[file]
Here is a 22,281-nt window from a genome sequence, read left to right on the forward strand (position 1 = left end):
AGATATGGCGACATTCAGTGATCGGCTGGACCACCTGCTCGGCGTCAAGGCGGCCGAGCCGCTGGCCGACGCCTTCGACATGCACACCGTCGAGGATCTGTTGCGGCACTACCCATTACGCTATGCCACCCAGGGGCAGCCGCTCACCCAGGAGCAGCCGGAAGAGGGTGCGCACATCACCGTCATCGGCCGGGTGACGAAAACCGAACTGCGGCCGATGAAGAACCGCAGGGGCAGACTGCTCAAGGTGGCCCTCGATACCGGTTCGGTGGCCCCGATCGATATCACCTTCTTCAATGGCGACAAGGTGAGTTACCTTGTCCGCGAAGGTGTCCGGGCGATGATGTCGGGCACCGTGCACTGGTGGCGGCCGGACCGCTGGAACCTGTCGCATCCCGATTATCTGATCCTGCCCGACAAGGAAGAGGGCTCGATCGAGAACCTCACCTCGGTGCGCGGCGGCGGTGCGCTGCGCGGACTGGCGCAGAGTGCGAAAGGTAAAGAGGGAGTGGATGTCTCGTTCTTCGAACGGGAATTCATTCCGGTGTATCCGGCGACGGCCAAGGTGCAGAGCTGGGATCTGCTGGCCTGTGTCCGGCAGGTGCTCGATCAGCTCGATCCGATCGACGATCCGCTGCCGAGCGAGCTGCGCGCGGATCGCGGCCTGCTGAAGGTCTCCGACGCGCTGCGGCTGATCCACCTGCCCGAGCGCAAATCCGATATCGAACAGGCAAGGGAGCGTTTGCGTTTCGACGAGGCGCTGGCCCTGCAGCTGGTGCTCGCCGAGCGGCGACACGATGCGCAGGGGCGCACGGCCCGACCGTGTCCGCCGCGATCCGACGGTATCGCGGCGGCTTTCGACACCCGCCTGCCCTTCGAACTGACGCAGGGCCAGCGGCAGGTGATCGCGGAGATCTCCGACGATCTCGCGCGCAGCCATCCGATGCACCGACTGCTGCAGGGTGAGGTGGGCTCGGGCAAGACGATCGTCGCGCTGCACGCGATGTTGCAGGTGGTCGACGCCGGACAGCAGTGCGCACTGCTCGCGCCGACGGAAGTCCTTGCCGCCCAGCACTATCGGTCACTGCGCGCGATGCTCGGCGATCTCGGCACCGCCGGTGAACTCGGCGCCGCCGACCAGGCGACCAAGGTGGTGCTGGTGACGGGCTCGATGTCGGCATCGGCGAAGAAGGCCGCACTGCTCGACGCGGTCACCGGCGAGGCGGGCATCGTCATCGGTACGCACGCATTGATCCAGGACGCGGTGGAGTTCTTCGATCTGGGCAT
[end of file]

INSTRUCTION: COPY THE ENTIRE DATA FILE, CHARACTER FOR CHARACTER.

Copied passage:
Here is a 22,281-nt window from a genome sequence, read left to right on the forward strand (position 1 = left end):
AGATATGGCGACATTCAGTGATCGGCTGGACCACCTGCTCGGCGTCAAGGCGGCCGAGCCGCTGGCCGACGCCTTCGACATGCACACCGTCGAGGATCTGTTGCGGCACTACCCATTACGCTATGCCACCCAGGGGCAGCCGCTCACCCAGGAGCAGCCGGAAGAGGGTGCGCACATCACCGTCATCGGCCGGGTGACGAAAACCGAACTGCGGCCGATGAAGAACCGCAGGGGCAGACTGCTCAAGGTGGCCCTCGATACCGGTTCGGTGGCCCCGATCGATATCACCTTCTTCAATGGCGACAAGGTGAGTTACCTTGTCCGCGAAGGTGTCCGGGCGATGATGTCGGGCACCGTGCACTGGTGGCGGCCGGACCGCTGGAACCTGTCGCATCCCGATTATCTGATCCTGCCCGACAAGGAAGAGGGCTCGATCGAGAACCTCACCTCGGTGCGCGGCGGCGGTGCGCTGCGCGGACTGGCGCAGAGTGCGAAAGGTAAAGAGGGAGTGGATGTCTCGTTCTTCGAACGGGAATTCATTCCGGTGTATCCGGCGACGGCCAAGGTGCAGAGCTGGGATCTGCTGGCCTGTGTCCGGCAGGTGCTCGATCAGCTCGATCCGATCGACGATCCGCTGCCGAGCGAGCTGCGCGCGGATCGCGGCCTGCTGAAGGTCTCCGACGCGCTGCGGCTGATCCACCTGCCCGAGCGCAAATCCGATATCGAACAGGCAAGGGAGCGTTTGCGTTTCGACGAGGCGCTGGCCCTGCAGCTGGTGCTCGCCGAGCGGCGACACGATGCGCAGGGGCGCACGGCCCGACCGTGTCCGCCGCGATCCGACGGTATCGCGGCGGCTTTCGACACCCGCCTGCCCTTCGAACTGACGCAGGGCCAGCGGCAGGTGATCGCGGAGATCTCCGACGATCTCGCGCGCAGCCATCCGATGCACCGACTGCTGCAGGGTGAGGTGGGCTCGGGCAAGACGATCGTCGCGCTGCACGCGATGTTGCAGGTGGTCGACGCCGGACAGCAGTGCGCACTGCTCGCGCCGACGGAAGTCCTTGCCGCCCAGCACTATCGGTCACTGCGCGCGATGCTCGGCGATCTCGGCACCGCCGGTGAACTCGGCGCCGCCGACCAGGCGACCAAGGTGGTGCTGGTGACGGGCTCGATGTCGGCATCGGCGAAGAAGGCCGCACTGCTCGACGCGGTCACCGGCGAGGCGGGCATCGTCATCGGTACGCACGCATTGATCCAGGACGCGGTGGAGTTCTTCGATCTGGGCAT